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Heirlooms With Sentimental Value Come Out On Top

A recent study from funeral director CPJ Field & Co, commissioned to look into trends in family traditions and heirlooms, reveals that the UK is a sentimental nation at heart with photographs and paintings featuring as the most commonly inherited items, being passed down by 39 percent of people. Jewellery (35 percent) and ornaments, crockery or glassware (28 percent) also top the bill in terms of how people want to be remembered.

The study shows that passing on recipes to the next generation stands the test of time with nearly a quarter of people (23%) having inherited a family recipe from loved ones. Cooking is a skill that people are keen to share and keep alive from generation to generation, and one that was well illustrated by the recent launch of Gwyneth Paltrow’s cookbook – My Father’s Daughter – inspired by the memories of cooking and the recipes that she inherited from her father.

Other findings from the research reveal how family traditions around seasonal holidays continue to be passed between generations with 20 percent of people inheriting these.

Mirroring the sentimental value placed on inherited items and traditions by previous generations, today’s society has a similar wish list to pass down to future generations.

Top Five Family Traditions, Skills & Heirlooms – Inherited by respondents

1. Photographs or paintings

2. Jewellery i.e. necklaces, watch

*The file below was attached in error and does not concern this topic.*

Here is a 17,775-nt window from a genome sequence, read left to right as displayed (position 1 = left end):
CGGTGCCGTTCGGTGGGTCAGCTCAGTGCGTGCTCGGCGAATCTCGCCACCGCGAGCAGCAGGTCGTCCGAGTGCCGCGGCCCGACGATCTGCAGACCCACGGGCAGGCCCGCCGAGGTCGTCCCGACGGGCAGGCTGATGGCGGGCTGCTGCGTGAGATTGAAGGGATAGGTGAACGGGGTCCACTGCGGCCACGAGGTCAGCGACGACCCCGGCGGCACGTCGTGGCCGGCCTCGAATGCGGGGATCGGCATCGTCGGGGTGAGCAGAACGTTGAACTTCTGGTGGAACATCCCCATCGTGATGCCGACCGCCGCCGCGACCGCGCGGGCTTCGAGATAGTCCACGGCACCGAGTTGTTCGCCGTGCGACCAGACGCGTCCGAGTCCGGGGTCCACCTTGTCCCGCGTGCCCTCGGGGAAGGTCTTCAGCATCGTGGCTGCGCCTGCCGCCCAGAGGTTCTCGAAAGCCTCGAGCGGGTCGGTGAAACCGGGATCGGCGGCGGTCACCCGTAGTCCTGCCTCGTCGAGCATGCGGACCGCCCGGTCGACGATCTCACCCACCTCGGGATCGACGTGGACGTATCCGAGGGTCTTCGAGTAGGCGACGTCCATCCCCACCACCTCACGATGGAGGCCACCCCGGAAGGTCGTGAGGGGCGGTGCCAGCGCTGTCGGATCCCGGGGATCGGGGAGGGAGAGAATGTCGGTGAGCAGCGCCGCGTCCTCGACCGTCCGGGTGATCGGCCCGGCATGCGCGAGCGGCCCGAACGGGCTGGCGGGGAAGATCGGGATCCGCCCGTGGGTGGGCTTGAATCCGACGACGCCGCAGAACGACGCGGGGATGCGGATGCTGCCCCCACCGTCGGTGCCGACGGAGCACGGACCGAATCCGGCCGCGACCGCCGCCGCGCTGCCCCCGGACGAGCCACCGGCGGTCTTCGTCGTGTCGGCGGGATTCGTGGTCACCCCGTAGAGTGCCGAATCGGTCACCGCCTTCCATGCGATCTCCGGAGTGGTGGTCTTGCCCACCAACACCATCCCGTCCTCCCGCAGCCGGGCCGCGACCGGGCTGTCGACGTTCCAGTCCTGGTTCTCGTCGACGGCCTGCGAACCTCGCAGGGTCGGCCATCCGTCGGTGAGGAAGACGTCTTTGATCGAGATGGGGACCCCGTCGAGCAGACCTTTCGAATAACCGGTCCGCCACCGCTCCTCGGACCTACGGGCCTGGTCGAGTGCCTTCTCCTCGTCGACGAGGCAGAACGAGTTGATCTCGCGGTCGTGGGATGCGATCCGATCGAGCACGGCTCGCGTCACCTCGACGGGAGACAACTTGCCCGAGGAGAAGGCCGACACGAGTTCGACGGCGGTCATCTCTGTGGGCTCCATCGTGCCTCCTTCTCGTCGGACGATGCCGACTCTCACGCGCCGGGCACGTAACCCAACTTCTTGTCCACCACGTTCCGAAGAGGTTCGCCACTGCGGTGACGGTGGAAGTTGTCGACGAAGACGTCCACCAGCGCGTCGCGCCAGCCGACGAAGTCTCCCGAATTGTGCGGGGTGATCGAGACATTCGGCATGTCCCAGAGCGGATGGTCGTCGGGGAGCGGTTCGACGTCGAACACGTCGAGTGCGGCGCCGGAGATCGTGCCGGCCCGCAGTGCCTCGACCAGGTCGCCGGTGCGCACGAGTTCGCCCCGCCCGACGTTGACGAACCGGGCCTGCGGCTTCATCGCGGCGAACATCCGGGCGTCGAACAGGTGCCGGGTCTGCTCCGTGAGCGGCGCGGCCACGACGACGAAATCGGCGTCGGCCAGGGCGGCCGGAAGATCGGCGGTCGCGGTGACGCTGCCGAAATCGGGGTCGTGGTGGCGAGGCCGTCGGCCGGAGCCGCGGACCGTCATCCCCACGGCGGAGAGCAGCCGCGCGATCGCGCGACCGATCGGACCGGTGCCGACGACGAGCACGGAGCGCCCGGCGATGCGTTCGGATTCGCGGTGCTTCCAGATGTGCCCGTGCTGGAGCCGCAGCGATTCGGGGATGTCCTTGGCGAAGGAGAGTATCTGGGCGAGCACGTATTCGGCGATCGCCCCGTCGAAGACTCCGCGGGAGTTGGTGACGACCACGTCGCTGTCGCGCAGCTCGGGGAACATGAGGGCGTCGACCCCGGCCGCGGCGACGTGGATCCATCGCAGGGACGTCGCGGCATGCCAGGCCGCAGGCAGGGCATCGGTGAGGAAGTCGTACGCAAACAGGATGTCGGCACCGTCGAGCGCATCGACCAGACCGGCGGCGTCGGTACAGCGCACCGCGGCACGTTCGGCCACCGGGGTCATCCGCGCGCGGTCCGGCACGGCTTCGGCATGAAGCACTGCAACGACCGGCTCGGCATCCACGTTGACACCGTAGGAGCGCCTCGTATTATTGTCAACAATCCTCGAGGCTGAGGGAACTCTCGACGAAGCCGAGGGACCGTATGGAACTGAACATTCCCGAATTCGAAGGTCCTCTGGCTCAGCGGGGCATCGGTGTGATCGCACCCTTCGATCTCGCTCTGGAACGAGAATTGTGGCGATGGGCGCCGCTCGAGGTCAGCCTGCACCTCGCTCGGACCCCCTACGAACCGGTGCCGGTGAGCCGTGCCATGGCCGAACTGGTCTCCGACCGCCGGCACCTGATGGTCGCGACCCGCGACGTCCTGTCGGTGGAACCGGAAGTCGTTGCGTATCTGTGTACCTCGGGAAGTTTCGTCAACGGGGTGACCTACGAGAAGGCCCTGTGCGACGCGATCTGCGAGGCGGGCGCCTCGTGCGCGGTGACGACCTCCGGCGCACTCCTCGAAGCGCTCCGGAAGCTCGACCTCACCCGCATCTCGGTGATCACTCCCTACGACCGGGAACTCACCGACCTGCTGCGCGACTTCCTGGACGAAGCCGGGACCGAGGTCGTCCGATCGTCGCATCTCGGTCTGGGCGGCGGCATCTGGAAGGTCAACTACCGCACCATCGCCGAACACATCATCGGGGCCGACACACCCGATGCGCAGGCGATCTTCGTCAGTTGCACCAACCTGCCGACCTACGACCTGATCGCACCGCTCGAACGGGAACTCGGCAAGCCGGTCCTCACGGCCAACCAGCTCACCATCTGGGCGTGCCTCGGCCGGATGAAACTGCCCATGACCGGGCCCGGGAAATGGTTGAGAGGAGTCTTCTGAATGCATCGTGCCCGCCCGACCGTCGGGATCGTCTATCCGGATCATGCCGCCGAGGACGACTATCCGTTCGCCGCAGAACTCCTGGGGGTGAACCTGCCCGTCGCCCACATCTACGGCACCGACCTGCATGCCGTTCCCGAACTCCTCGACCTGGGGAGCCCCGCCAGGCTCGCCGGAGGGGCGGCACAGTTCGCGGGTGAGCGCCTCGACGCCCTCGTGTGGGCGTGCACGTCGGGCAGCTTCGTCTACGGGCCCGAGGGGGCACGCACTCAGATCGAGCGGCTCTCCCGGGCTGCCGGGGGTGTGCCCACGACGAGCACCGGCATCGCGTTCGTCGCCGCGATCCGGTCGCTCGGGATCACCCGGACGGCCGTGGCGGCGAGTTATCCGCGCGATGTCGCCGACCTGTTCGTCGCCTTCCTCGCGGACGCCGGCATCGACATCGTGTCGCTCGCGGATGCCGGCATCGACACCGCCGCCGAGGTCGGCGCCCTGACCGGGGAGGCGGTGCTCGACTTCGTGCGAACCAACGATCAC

3. Ornaments i.e. glasses, crystal bowls, etc

4. Recipes

5. Seasonal holiday traditions i.e. Christmas, Easter

Top Five Family Traditions, Plan to pass down to next generation

1. Photographs or paintings

2. Jewellery i.e. necklaces, watch

3. Property

4. Ornaments i.e. glasses, crystal bowls

5. Seasonal holiday traditions i.e. Christmas, Easter

Jeremy Field, Chief Operational Officer at CPJ Field & Co, commented, “We have been fascinated to see that richness of life and experience is the top priority of today’s society, with a huge importance also being placed on the legacy left to family and friends.”

“Considering how you would like to be remembered and planning inheritance is an important part of getting matters in order before you die. As part of a campaign for Dying Matter’s Awareness Week run by the National Council for Palliative Care (NCPC) in May this year, which aimed to encourage people to talk about their wishes towards the end of their lives, including their funeral plans with friends, family and loved ones, we wanted to take a look at the skills and heirlooms that are being passed down between generations.”

“Playing a key role in the cycle of life, we are often privy to the most personal details of a person’s life achievements and wishes for the next generation. The findings of the research mirror the conversations we have about the journey of life and we feel privileged to carry out the final requests of so many.”

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